M: What do you think about Mimi, Ben, or Joanne? How would that character change if it were played by a white person?

H: If race isn’t talked about, you are just effectively white. For instance, in video games where they give you this whole range of skin colors but don’t include the actual experience of race and ethnicity, it’s all effectively white.

M: Yeah, like Rent decided to be diverse for the purpose of being diverse and not for the purpose of showing the struggles of those people. Rent doesn’t really show homophobia or racism, just the idea of being a starving artist.

H: Nobody gets to be their race, they are all white.

M: They all have the same cookie-cutter struggles. You could change anyone’s race and it wouldn’t change the plot. So it kind of misses the mark of representation.

H: Also, it’s very convenient that Benny is black. Like a rich white landlord is an unprofitable look for them.

M: And that would be more truthful.

H: The movie is also mostly the original Broadway cast.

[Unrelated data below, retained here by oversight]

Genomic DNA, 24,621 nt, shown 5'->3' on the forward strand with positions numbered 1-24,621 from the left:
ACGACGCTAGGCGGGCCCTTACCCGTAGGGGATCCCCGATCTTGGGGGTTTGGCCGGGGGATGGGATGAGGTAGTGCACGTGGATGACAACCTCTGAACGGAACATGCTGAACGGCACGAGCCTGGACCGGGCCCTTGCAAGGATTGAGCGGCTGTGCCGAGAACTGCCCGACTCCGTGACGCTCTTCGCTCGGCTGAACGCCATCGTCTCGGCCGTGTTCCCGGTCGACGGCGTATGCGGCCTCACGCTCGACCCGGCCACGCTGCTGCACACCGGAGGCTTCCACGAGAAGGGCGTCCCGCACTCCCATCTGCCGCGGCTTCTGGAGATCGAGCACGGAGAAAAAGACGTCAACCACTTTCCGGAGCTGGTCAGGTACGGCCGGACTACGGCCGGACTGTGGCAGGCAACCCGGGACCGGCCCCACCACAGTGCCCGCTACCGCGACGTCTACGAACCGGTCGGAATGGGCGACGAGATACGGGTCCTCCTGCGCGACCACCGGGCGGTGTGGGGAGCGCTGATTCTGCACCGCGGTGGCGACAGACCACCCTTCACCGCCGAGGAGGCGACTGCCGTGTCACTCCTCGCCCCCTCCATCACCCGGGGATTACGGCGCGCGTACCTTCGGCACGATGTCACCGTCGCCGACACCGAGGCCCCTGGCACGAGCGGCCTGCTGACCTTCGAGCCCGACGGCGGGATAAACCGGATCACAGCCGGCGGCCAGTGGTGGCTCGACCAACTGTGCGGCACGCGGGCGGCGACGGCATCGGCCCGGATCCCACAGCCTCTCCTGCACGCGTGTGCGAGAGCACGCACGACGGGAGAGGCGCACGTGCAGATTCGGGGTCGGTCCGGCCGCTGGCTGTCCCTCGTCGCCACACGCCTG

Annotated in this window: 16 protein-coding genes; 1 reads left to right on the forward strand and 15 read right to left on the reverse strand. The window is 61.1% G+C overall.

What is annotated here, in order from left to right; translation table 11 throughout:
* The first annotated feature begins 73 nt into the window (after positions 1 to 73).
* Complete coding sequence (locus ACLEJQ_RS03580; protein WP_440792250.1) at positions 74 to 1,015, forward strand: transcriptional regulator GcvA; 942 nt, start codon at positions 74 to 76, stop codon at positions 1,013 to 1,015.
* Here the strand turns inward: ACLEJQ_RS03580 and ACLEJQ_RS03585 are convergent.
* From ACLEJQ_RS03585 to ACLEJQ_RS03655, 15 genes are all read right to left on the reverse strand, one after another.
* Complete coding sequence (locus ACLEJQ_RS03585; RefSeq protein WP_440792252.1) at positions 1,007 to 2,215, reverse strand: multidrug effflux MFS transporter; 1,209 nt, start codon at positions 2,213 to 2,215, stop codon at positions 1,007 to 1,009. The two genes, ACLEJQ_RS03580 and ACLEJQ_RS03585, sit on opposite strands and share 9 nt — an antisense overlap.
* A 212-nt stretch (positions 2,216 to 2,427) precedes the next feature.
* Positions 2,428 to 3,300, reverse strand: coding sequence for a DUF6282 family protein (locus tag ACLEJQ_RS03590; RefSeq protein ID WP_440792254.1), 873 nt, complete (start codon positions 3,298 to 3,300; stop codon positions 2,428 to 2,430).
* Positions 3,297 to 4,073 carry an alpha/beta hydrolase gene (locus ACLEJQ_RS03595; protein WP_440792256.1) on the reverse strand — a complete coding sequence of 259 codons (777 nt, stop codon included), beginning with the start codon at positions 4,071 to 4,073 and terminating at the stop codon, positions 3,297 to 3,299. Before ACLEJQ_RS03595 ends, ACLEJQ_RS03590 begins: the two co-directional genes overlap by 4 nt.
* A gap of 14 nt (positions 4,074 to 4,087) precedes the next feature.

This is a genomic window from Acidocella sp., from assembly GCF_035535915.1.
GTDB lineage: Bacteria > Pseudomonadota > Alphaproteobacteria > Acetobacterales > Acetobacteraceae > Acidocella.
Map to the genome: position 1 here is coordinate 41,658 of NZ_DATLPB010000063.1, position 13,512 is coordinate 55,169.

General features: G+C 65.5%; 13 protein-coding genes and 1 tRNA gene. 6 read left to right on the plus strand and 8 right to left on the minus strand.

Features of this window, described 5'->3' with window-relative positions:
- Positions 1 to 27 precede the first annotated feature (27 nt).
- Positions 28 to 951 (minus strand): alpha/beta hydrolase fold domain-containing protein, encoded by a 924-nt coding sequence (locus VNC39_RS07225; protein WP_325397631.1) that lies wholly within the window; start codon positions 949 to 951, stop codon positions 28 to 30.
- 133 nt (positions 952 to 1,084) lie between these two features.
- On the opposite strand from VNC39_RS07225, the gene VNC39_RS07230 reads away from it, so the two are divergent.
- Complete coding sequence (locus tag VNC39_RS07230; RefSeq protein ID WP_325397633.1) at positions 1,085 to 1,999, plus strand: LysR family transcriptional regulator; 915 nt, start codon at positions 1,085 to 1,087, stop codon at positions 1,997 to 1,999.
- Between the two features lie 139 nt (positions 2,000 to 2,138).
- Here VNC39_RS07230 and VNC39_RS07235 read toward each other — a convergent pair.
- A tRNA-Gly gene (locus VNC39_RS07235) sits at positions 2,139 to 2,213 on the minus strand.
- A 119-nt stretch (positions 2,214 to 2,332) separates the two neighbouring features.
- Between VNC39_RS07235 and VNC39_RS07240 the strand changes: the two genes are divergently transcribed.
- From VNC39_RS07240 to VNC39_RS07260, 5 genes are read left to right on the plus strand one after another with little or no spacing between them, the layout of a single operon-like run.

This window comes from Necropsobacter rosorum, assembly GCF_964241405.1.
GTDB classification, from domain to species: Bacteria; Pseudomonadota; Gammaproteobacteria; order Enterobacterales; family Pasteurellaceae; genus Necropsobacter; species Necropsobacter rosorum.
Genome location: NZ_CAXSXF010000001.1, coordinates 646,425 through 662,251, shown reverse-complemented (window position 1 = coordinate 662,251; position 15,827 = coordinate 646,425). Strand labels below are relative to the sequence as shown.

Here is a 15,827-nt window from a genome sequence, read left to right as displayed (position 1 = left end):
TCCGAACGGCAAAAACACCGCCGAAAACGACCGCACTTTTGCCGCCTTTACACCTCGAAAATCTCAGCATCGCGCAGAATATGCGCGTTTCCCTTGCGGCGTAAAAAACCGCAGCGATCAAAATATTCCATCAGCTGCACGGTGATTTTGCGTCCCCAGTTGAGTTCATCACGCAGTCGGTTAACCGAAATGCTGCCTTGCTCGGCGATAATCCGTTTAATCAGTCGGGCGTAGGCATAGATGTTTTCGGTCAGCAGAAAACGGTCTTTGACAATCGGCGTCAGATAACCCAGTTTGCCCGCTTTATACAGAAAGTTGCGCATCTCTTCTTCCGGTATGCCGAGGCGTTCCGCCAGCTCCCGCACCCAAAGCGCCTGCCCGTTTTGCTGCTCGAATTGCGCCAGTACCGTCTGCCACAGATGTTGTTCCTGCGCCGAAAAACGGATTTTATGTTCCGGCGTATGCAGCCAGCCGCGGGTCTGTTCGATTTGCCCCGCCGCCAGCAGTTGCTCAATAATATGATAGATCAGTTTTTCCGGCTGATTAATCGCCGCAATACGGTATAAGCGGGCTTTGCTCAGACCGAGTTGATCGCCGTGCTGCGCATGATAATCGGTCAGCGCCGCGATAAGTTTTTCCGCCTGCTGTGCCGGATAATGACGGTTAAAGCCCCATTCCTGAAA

M: The two main characters are white men, they’re the center of the plot. And the fact that this is the og cast means this is Jonathan Larson’s intent and they wanted to keep it that way. Which is important because he died right before the first showing of rent. It’s also why La Vie Boheme is performed the way it is. They had decided to perform the show by just sitting at three tables, singing it through, but when La Vie Boheme hit, they couldn’t contain themselves and they performed the rest of the show as it was meant to be. So La Vie Boheme is usually performed with three tables pushed together.

H: So it’s stiff in some ways because they want to keep Jonathan Larson’s idea.